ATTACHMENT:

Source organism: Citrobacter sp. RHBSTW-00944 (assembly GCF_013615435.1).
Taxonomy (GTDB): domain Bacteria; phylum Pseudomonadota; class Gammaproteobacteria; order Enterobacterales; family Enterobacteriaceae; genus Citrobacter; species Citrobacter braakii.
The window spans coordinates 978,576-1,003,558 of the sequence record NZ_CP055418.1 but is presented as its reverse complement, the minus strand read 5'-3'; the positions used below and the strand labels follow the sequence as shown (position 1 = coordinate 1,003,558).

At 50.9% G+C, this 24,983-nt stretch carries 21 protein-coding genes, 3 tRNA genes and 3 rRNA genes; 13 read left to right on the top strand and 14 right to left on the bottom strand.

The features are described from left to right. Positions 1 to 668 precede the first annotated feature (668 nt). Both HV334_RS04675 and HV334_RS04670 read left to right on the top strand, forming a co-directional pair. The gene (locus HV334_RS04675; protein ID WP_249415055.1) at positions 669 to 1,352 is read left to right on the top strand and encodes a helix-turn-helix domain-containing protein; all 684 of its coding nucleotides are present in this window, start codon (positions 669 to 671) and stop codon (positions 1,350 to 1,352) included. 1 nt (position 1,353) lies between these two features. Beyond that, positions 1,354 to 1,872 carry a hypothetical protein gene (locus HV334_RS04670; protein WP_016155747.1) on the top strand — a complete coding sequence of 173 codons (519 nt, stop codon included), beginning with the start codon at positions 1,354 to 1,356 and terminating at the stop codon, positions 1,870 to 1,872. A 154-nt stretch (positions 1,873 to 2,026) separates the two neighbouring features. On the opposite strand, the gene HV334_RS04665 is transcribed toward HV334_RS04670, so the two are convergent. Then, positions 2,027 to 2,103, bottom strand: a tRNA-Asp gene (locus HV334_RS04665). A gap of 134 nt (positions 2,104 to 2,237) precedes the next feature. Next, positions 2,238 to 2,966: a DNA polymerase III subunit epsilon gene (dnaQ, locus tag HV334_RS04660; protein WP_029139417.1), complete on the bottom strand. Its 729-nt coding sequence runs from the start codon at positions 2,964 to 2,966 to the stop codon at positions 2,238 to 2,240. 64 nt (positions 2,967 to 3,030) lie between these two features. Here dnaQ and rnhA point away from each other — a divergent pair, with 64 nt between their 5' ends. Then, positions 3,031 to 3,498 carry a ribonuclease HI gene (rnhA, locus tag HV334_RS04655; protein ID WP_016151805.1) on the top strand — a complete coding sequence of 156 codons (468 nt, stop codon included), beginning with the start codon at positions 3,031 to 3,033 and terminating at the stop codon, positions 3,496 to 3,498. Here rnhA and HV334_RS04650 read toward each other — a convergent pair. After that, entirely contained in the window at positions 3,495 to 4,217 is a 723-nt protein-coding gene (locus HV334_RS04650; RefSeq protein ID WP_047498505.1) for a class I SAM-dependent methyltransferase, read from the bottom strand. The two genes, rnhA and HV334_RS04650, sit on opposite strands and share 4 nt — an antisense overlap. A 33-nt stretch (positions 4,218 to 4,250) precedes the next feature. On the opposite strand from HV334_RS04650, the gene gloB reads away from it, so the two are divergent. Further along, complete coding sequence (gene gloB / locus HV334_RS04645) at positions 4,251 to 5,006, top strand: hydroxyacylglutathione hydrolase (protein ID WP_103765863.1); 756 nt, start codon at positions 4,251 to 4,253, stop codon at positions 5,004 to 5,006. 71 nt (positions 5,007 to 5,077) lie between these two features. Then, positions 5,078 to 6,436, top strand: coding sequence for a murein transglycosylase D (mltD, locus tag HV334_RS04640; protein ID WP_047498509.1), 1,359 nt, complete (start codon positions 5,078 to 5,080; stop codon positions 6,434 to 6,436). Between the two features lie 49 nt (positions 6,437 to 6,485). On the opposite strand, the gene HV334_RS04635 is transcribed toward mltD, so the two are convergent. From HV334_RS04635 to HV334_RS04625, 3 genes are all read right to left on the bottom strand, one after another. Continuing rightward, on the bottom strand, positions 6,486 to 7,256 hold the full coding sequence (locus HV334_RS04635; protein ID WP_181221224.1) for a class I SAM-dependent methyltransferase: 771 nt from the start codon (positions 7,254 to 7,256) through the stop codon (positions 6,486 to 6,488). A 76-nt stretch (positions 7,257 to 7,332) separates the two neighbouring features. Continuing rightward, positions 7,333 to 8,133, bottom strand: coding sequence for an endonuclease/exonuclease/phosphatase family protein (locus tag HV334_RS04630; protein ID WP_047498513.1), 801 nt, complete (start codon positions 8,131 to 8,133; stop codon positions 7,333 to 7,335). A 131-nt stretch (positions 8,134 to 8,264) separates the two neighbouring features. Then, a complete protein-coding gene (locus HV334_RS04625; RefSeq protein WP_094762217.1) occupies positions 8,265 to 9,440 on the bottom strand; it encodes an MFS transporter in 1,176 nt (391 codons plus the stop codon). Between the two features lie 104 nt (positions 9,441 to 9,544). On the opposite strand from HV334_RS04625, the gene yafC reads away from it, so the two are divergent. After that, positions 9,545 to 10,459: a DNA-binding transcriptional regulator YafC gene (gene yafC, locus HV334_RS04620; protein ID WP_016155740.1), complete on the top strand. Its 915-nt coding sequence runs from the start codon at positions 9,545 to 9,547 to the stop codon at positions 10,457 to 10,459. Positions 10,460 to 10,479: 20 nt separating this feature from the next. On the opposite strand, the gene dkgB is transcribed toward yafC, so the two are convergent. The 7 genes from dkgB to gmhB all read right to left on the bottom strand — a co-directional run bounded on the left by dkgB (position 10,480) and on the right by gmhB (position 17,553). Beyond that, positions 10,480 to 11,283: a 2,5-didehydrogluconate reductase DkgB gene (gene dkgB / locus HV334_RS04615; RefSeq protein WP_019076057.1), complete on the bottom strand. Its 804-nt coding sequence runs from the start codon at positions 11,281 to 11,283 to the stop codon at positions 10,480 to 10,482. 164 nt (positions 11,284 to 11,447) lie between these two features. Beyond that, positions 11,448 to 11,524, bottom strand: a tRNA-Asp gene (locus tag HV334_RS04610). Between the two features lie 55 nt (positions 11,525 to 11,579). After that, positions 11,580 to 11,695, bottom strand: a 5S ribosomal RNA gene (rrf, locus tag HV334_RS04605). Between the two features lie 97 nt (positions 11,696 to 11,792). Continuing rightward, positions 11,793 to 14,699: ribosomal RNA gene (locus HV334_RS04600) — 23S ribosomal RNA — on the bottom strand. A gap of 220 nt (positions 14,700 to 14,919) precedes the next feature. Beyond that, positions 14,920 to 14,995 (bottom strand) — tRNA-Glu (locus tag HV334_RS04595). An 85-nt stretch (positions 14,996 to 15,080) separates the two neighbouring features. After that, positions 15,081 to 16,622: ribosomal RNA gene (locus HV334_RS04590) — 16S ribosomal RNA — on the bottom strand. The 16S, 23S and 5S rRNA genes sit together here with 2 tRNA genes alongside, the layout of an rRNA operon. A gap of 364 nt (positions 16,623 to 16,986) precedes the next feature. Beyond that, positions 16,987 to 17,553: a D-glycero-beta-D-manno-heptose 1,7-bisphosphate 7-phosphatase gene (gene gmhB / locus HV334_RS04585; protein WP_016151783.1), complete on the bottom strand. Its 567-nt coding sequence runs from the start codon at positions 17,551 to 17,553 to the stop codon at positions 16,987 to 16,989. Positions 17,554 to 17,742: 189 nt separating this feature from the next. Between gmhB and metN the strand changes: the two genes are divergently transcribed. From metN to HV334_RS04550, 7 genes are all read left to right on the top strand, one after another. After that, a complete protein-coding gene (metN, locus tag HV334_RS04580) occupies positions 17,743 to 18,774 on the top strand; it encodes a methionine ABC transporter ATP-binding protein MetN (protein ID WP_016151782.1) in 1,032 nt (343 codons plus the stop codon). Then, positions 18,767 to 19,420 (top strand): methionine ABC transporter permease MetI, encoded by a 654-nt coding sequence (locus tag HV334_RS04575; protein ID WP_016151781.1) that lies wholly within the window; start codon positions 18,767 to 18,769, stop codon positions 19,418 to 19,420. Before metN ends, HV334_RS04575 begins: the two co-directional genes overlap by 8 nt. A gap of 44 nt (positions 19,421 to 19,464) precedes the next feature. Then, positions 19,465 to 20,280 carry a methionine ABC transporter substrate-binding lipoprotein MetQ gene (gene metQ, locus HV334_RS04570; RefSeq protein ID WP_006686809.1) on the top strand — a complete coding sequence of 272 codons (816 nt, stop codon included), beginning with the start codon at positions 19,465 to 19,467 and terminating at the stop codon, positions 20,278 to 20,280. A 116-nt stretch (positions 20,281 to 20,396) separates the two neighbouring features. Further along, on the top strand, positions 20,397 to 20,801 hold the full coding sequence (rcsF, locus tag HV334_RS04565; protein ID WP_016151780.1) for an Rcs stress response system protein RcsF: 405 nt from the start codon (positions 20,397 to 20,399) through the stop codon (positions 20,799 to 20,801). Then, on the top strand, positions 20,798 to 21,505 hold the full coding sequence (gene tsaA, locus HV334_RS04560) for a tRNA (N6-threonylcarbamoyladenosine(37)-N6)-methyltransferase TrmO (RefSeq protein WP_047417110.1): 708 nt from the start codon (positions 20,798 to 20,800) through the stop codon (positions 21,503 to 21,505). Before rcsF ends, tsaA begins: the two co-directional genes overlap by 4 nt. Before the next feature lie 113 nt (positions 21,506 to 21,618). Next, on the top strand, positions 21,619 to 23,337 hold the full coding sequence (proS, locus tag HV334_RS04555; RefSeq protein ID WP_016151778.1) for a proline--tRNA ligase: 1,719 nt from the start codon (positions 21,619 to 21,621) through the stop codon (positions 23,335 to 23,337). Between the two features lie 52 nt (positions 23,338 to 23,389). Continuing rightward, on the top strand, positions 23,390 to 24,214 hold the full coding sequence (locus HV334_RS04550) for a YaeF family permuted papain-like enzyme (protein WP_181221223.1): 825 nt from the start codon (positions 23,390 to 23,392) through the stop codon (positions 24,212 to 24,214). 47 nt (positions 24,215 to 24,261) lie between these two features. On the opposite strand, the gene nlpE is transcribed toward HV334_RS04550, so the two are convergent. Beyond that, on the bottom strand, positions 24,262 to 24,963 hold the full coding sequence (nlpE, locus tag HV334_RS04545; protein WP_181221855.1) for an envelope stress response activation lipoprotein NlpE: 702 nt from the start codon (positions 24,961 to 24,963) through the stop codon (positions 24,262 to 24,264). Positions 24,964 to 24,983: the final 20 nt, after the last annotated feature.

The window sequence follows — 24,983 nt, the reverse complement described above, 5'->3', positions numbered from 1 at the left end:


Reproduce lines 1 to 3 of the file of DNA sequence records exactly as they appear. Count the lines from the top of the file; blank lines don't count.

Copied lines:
Source organism: Citrobacter sp. RHBSTW-00944 (assembly GCF_013615435.1).
Taxonomy (GTDB): domain Bacteria; phylum Pseudomonadota; class Gammaproteobacteria; order Enterobacterales; family Enterobacteriaceae; genus Citrobacter; species Citrobacter braakii.
The window spans coordinates 978,576-1,003,558 of the sequence record NZ_CP055418.1 but is presented as its reverse complement, the minus strand read 5'-3'; the positions used below and the strand labels follow the sequence as shown (position 1 = coordinate 1,003,558).